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In the remote, rugged corner of Montana’s Glacier National Park known as the Devil’s Grasp, little Paige Baker of San Francisco disappears with her dog, Kobee, while on a camping trip with her family; or so her mother and father have told authorities.
A multi-agency task force launches a massive search as Paige fights to survive in the wilderness. Time hammers against her and soon the nation is gripped by the life-and-death drama.
Secretly, behind the scenes, the FBI grows suspicious of Paige’s parents. Their recent history and disturbing evidence links them to a horrible secret from the past.
About the author:
Rick Mofina is a former crime reporter and the award-winning author of several acclaimed thrillers.
The International Thriller Writers, The Private Eye Writers of America and The Crime Writers of Canada have Rick Mofina's books as being among the best in the world. His titles have been published in some 20 countries and have been praised by James Patterson, Dean Koontz, Michael Connelly, Lee Child, Tess Gerritsen, Jeffery Deaver, Sandra Brown, James Rollins, Brad Thor, Nick Stone, David Morrell, Allison Brennan, Heather Graham, Linwood Barclay, Peter Robinson, Håkan Nesser and Kay Hooper.
thirty-five. Attractive. A photographer. Looked energetic. Zander gently covered her smile with his finger, concentrating on her eyes. They betrayed something unsettled about her. Something sad. Whatever it is, Emily, you are going to tell me. Zander’s eyes then met those of Doug Baker. The teacher. The former U.S. Marine sergeant. The high school teacher. Football coach. Positions of authority. Positions of control. Did you lose control, Doug? How did you hurt your hand? What was going on in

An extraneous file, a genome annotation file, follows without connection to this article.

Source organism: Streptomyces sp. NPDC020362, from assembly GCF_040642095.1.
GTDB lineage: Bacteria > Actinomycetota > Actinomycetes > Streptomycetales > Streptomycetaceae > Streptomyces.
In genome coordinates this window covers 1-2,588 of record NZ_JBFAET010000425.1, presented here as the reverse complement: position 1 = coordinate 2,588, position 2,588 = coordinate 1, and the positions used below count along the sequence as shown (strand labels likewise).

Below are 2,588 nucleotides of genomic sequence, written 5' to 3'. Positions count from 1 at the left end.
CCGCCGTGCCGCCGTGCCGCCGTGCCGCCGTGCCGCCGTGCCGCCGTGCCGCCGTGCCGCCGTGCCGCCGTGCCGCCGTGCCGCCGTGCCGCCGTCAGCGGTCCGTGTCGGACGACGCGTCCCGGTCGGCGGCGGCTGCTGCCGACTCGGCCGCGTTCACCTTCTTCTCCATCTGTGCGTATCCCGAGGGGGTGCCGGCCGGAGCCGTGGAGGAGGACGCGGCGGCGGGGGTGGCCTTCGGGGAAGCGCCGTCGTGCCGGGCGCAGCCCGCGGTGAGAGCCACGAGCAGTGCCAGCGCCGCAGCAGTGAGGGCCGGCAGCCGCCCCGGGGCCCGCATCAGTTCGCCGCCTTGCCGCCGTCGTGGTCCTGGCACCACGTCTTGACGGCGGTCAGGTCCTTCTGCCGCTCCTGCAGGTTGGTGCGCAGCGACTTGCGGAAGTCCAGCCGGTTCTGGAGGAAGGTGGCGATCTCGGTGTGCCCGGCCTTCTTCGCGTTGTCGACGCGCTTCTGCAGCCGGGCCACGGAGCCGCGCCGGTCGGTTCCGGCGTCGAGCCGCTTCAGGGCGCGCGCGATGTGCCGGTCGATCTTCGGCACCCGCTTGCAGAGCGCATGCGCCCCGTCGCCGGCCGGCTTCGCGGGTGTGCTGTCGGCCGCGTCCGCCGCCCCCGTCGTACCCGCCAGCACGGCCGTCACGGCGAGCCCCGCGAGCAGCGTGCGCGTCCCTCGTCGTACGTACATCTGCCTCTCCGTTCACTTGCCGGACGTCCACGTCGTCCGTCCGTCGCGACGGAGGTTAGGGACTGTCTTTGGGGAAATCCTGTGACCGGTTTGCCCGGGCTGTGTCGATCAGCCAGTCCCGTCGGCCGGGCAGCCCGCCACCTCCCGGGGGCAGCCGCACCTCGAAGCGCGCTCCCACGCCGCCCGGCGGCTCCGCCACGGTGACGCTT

nights. They shared stories and dolls. They cried when their mother read them Charlotte’s Web. Emily would never forget those terrifying summer storms, pounding the mountains with thunderclaps rattling the house; lightning illuminating the sky as if the Rockies were collapsing. On those nights, Emily’s bedroom door would crack open. Rachel would be standing there in the doorway holding her teddy, the lightning streaking her face. “I’m scared, Lee.” She would lift her blanket, inviting her into
pulls out a folded slip of paper with instructions to catch two butterflies and place them in the empty glass jelly jar. “Will you help me, Lee?” Rachel holds the jar while her big sister takes her hand and they go the meadow nearby. “Not too far girls,” one of the leaders called after them. The meadow is abundant with flowers, glacier lilies. Butterflies flit about them, white, pink and yellow. Emily is taking pictures of Rachel, laughing in the sun, chasing butterflies. “Look, a blue one.”
Be a psychological blanket.” “Really?” Emily sniffed. “It’s been the case in other wilderness searches for children,” Brook said. They inventoried Paige’s tent. Thornton looked around on his own. It was deduced that Paige had a sweatshirt, T-shirts, hat, water or juice boxes, fruit, granola bars, candy and a penknife. The searchers asked if Paige had any wilderness, or survival experience. What was the family situation before she got lost? Doug and Emily exchanged glances. “She was not
murdered her sister?” “No. What I am saying is look at this profoundly disturbing evidence. We have always maintained reasonable doubt permeated this case, that his conviction was based on circumstantial evidence. Now we have only hours before my client is executed. I am pleading for relief here so we can sort things…” Some seventy floors above downtown Chicago, Abe Gold and other senior partners of Cohen’s law firm were watching, with apprehension, the boardroom’s large television. “What the